Smokey is the mascot of the University of Tennessee sports teams. These teams, named "The Volunteers" and nicknamed "the Vols", use both a live and a costumed version of Smokey.

There is an actual Bluetick Coonhound mascot, Smokey X, who leads the Vols on the field for football games. The Alpha Gamma Rho fraternity cares for the hound on the University of Tennessee campus. There is also a costumed mascot that appears at every Vols game and has won several mascot championships.

Thompson–Boling Arena

Thompson–Boling Arena is a multi-purpose arena on the campus of the University of Tennessee in Knoxville, Tennessee. The arena opened in 1987. It is home to the Tennessee Volunteers (men) and Lady Vols (women) basketball teams. Since 2008, it has been home to the Lady Vols volleyball team. It is named after B. Ray Thompson and former university president Dr. Edward J. Boling. The basketball court is named "The Summitt" after the late Lady Vols basketball coach Pat Summitt. It replaced the Stokely Athletic Center. The mammoth octagonal building lies just northwest of the Tennessee River, and just southwest of Neyland Stadium. As an echo of its neighbor and a tribute to the brick-and-mortar pattern atop Ayres Hall, the baselines of the court are painted in the familiar orange-and-white checkerboard pattern.

University of Tennessee College of Law

The University of Tennessee College of Law is the law school of the University of Tennessee located in Knoxville, Tennessee. Founded in 1890, the College of Law is fully accredited by the American Bar Association and is a charter member of the Association of American Law Schools.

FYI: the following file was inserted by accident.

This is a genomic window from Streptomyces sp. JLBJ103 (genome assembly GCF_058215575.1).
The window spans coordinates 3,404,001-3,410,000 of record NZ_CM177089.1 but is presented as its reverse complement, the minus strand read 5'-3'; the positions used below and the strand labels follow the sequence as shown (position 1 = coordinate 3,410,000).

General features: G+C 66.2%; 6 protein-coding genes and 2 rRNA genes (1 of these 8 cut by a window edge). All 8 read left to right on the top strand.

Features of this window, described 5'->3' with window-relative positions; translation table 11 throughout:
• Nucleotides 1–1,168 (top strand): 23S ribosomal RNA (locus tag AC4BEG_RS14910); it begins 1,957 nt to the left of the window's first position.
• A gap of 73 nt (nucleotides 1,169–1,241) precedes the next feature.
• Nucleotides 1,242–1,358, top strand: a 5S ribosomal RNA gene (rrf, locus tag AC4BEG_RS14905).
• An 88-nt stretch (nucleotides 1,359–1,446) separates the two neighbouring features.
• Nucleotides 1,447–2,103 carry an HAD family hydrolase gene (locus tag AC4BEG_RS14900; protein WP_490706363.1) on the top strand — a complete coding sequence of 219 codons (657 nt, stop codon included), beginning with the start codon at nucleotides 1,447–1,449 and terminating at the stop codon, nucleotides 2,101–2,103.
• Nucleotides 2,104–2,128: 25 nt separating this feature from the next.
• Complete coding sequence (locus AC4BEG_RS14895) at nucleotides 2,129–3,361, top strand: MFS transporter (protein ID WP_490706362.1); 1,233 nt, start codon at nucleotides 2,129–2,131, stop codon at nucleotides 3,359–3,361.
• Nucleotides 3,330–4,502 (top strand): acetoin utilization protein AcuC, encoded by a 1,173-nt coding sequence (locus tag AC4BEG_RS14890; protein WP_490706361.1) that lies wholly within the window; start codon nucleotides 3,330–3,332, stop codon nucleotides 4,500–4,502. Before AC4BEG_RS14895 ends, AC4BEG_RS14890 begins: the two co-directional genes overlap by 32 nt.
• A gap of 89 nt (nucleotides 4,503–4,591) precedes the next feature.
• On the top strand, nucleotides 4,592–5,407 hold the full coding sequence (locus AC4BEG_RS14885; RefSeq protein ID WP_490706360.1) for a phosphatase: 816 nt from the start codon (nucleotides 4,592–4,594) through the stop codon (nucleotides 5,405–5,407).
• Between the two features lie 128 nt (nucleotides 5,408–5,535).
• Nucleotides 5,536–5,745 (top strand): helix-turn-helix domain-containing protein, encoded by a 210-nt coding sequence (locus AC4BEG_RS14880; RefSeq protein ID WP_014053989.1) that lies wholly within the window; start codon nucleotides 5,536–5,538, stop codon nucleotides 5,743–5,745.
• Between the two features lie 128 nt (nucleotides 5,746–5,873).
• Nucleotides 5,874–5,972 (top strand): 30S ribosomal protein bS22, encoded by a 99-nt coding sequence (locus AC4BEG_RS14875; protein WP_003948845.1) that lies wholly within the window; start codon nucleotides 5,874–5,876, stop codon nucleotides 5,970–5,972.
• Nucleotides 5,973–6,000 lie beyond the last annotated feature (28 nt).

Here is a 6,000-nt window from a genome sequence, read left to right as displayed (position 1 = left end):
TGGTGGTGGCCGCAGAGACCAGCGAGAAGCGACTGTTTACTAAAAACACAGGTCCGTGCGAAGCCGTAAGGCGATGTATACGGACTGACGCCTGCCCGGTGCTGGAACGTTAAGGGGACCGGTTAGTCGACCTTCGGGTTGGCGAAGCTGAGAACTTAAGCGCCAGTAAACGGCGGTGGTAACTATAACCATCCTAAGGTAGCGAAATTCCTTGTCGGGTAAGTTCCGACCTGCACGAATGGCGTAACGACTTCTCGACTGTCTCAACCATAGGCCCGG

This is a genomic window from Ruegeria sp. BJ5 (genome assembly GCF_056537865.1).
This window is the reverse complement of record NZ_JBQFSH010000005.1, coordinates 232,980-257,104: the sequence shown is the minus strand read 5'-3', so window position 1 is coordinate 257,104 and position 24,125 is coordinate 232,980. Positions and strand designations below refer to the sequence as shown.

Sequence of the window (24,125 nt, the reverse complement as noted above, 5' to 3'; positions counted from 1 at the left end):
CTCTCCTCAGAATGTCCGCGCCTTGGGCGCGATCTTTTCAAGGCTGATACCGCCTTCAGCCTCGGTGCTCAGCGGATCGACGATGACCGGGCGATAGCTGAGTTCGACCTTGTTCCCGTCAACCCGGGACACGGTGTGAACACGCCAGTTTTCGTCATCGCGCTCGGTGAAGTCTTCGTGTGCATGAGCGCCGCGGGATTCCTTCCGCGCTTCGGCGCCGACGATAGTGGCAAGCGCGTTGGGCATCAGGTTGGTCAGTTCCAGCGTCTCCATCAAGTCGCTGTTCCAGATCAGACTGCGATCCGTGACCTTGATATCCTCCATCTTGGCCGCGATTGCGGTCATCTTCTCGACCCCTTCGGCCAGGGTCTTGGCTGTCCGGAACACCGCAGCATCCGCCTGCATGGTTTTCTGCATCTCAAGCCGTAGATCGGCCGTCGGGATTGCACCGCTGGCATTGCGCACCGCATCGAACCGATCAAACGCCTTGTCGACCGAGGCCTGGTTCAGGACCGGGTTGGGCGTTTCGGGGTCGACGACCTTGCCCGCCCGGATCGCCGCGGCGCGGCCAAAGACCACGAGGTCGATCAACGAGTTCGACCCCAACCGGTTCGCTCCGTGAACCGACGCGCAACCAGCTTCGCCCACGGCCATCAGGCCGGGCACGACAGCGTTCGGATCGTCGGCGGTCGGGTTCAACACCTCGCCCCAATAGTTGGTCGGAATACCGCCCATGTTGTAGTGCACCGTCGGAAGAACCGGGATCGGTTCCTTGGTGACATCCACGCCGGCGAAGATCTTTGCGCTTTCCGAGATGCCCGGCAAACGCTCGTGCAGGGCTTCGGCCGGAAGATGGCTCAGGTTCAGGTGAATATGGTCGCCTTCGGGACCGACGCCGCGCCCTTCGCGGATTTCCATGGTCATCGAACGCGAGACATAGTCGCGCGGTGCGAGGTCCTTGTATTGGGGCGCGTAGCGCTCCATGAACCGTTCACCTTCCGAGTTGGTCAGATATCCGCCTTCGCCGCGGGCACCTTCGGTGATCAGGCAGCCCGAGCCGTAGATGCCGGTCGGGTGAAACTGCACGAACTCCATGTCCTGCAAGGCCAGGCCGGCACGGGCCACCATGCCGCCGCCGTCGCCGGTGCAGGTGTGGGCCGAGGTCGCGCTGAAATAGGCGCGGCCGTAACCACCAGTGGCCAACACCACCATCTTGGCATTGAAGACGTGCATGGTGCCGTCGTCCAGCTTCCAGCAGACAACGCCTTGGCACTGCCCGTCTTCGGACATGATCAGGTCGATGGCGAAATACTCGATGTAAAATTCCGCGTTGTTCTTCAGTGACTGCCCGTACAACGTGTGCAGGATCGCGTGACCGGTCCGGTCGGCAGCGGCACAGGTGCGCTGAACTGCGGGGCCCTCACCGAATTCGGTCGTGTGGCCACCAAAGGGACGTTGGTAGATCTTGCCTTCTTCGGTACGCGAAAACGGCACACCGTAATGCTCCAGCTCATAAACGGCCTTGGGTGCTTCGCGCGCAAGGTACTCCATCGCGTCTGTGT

University of Tennessee Health Science Center

The University of Tennessee Health Science Center (UTHSC) in Memphis, Tennessee, United States includes the Colleges of Health Professions, Dentistry, Graduate Health Sciences, Medicine, Nursing and Pharmacy. Since 1911, the University of Tennessee Health Science Center has educated nearly 57,000 health care professionals. As of 2010, US News and World Report ranked the College of Pharmacy 17th among American pharmacy schools.The mission of the university is "to bring the benefits of the health sciences to the achievement and maintenance of human health, with a focus on the citizens of Tennessee and the region, by pursuing an integrated program of education, research, clinical care, and public service."Graduate medical education programs are located in Knoxville, Chattanooga, and Nashville; family medicine centers in Knoxville, Jackson, and Memphis; dentistry clinics in Union City, Jackson, and Bristol; and public and continuing education programs across the state. The Health Science Center is part of the statewide, multi-campus University of Tennessee system.